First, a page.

Download this Paper Open PDF in Browser

The Case for Nil Votes: Voter Behavior Under Asymmetric Information in Compulsory and Voluntary Voting Systems

66 Pages Posted: 6 Dec 2015  

Attila Ambrus

Duke University - Department of Economics

Ben Greiner

UNSW Australia Business School, School of Economics

Anne Sastro

University of New South Wales (UNSW)

Date Written: December 2, 2015

Abstract

We experimentally study the impact of adding an explicit nil vote option to the ballot in both compulsory and voluntary voting settings. We investigate this issue in an informational voting setting, in which some voters are uninformed and face the swing voter’s curse, implying that they can only affect the expected election outcome adversely. We generate predictions using a simple model of strategic voting in which some voters receive a psychological benefit (along the lines of Riker and Ordeshook (1968)) from choosing an action that they consider a legitimate participation in the election. We test our model in a double-blind pen-and-paper laboratory experiment, and find that the main comparative predictions of the model hold in the data, particularly strongly for compulsory voting. In particular, both under compulsory and voluntary voting, introducing a nil vote option reduces the number of uninformed voters casting a vote for a candidate, increasing voters’ expected welfare. Additionally, it eradicates strategic invalid votes under compulsory voting.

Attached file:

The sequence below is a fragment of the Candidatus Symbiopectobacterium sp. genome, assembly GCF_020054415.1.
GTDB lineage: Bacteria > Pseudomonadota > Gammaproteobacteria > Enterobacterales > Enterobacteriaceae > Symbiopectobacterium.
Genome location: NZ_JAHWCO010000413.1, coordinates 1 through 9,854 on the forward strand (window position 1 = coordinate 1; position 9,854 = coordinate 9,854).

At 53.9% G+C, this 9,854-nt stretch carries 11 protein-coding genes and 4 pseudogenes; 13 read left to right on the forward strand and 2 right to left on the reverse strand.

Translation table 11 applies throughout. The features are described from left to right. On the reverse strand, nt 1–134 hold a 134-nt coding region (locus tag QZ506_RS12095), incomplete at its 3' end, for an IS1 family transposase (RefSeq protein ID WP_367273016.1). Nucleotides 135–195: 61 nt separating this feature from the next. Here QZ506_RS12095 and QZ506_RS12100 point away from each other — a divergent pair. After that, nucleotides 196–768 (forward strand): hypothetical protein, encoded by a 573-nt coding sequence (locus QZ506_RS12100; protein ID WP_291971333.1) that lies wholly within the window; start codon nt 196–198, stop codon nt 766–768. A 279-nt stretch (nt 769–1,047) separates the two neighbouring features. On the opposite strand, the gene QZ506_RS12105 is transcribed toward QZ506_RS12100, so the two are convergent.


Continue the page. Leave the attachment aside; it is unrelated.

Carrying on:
Keywords: information aggregation in elections, nil vote option, voluntary and compulsory voting

JEL Classification: C92, D72, D82

Suggested Citation

Ambrus, Attila and Greiner, Ben and Sastro, Anne, The Case for Nil Votes: Voter Behavior Under Asymmetric Information in Compulsory and Voluntary Voting Systems (December 2, 2015). Economic Research Initiatives at Duke (ERID) Working Paper No. 199. Available at SSRN: https://ssrn.com/abstract=2699333

Attila Ambrus (Contact Author)

Duke University - Department of Economics ( email )

100 Fuqua Drive
Durham, NC 27708-0204
United States

Ben Greiner

UNSW Australia Business School, School of Economics ( email )

High Street
Sydney, NSW 2052
Australia

Anne Sastro

University of New South Wales (UNSW)

Sydney, NSW 2052
Australia

Paper statistics

Downloads
40
Abstract Views
458